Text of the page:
Stranded Goods — arranged still lifes of washed up waste
If you type OCEAN and PLASTIC into the google search bar, you’ll soon find the image of an albatross lying dead on an ocean bank. The photography went viral. It was shot by Chris Jordan. In it, you see a hollow skull with a beak, bones and a few feathers. But most of all you see plastic. Random pieces of colored plastic that must have filled the bird’s gastrointestinal tract. It is a scary and haunting image. It is a didactic image, because it shows the world we live in: A bird that eats plastic and dies of it.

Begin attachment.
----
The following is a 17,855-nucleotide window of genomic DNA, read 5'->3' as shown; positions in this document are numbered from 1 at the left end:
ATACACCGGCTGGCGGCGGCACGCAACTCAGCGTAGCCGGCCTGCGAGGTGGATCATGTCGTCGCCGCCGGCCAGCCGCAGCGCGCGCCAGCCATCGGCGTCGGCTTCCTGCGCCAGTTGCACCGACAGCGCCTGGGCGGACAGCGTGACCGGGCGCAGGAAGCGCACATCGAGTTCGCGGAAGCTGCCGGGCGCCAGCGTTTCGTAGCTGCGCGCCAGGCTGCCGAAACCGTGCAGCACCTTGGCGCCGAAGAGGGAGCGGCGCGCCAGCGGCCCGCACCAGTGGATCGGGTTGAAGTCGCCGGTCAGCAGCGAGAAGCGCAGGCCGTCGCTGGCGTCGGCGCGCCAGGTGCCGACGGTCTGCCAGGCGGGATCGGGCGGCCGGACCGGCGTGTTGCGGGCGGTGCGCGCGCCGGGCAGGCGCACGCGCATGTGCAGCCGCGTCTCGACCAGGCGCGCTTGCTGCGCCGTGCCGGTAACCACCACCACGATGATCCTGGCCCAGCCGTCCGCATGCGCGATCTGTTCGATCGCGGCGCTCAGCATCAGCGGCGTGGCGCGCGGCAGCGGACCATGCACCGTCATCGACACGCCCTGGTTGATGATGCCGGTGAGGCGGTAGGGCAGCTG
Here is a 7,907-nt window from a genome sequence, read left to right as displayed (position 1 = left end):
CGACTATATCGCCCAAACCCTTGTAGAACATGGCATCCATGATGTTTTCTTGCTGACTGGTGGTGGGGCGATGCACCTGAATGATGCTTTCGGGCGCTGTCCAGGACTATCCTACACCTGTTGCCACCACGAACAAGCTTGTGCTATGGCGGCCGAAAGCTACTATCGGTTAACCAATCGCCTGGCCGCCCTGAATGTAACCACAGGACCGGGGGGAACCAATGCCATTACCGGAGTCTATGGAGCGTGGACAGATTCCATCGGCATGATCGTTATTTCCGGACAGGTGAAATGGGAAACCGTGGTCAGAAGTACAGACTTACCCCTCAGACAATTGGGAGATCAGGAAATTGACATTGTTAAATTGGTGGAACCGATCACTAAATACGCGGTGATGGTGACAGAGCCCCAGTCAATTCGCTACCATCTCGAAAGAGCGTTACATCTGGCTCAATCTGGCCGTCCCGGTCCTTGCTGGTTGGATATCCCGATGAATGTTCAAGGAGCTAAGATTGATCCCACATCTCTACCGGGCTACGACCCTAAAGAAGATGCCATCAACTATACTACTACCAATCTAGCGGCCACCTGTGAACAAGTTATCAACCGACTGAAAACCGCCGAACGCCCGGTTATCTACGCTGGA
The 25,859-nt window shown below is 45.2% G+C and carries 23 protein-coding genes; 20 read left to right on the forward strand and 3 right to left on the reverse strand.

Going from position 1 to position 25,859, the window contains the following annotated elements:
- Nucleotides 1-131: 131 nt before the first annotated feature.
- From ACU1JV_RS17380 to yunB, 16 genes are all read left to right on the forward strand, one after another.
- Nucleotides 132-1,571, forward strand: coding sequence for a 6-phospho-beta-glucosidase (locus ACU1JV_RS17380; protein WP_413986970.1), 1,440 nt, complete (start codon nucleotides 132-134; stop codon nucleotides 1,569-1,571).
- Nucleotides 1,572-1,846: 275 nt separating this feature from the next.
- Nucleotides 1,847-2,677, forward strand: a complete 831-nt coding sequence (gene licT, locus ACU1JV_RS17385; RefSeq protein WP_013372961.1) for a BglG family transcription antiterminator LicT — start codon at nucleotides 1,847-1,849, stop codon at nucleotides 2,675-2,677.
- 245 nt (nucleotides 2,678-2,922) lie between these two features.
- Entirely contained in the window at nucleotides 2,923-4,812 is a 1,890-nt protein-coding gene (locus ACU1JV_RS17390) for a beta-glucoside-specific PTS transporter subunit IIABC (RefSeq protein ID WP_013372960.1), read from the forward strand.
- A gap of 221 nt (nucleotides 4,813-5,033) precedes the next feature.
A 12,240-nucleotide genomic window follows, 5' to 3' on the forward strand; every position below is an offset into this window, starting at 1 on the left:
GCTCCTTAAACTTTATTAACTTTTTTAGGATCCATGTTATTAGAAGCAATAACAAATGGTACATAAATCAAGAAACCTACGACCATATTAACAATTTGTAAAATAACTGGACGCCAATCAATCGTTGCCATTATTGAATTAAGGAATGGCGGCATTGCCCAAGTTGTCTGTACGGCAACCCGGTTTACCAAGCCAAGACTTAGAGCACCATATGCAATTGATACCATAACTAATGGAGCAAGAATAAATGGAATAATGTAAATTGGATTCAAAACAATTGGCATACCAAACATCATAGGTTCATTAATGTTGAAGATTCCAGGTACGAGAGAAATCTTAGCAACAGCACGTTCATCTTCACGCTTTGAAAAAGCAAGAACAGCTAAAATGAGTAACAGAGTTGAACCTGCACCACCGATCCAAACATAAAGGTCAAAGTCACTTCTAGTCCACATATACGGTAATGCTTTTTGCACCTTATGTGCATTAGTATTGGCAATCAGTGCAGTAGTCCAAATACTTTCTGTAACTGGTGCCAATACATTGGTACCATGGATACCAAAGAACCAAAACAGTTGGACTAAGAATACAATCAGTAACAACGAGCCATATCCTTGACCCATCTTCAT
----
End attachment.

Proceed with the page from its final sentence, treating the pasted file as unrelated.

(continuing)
The photo series Stranded Goods captures images of the same kind of plastic that killed the albatross. Images of things that have been washed up on the shores. And yet, it shows them in a different light. The marine debris is decontextualized and consciously arranged, like brushstrokes in a minimalist painting. The objects have been worn so badly by the current that you can only guess where they had come from. They have lost their original form and function. Instead, the visual space is dominated by color and shape. By vague and indistinct perspectives and a light that becomes an object in itself. We get to see the plastic in a way we have never seen it before: in all its artificiality.